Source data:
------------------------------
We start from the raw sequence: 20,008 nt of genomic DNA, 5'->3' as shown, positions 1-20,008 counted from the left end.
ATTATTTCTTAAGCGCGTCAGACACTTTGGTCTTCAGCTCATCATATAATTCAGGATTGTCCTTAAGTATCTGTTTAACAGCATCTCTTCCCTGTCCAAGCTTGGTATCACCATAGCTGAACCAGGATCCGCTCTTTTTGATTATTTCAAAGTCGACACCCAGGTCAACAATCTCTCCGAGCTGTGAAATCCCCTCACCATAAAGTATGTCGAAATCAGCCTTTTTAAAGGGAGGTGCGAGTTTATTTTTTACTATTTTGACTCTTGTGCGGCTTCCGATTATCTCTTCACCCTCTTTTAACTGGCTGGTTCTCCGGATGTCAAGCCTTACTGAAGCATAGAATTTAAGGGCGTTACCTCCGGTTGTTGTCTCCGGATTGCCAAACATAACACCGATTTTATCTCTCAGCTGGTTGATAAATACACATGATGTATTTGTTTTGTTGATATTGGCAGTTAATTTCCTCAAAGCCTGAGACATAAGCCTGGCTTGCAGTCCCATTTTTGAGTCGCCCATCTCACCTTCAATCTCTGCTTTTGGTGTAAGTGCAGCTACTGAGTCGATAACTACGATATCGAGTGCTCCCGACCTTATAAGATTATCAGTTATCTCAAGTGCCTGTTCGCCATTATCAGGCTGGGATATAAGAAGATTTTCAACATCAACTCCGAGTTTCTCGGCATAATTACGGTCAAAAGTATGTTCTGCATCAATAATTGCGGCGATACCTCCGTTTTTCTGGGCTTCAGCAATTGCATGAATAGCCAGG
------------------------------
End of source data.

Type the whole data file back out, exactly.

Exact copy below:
We start from the raw sequence: 20,008 nt of genomic DNA, 5'->3' as shown, positions 1-20,008 counted from the left end.
ATTATTTCTTAAGCGCGTCAGACACTTTGGTCTTCAGCTCATCATATAATTCAGGATTGTCCTTAAGTATCTGTTTAACAGCATCTCTTCCCTGTCCAAGCTTGGTATCACCATAGCTGAACCAGGATCCGCTCTTTTTGATTATTTCAAAGTCGACACCCAGGTCAACAATCTCTCCGAGCTGTGAAATCCCCTCACCATAAAGTATGTCGAAATCAGCCTTTTTAAAGGGAGGTGCGAGTTTATTTTTTACTATTTTGACTCTTGTGCGGCTTCCGATTATCTCTTCACCCTCTTTTAACTGGCTGGTTCTCCGGATGTCAAGCCTTACTGAAGCATAGAATTTAAGGGCGTTACCTCCGGTTGTTGTCTCCGGATTGCCAAACATAACACCGATTTTATCTCTCAGCTGGTTGATAAATACACATGATGTATTTGTTTTGTTGATATTGGCAGTTAATTTCCTCAAAGCCTGAGACATAAGCCTGGCTTGCAGTCCCATTTTTGAGTCGCCCATCTCACCTTCAATCTCTGCTTTTGGTGTAAGTGCAGCTACTGAGTCGATAACTACGATATCGAGTGCTCCCGACCTTATAAGATTATCAGTTATCTCAAGTGCCTGTTCGCCATTATCAGGCTGGGATATAAGAAGATTTTCAACATCAACTCCGAGTTTCTCGGCATAATTACGGTCAAAAGTATGTTCTGCATCAATAATTGCGGCGATACCTCCGTTTTTCTGGGCTTCAGCAATTGCATGAATAGCCAGG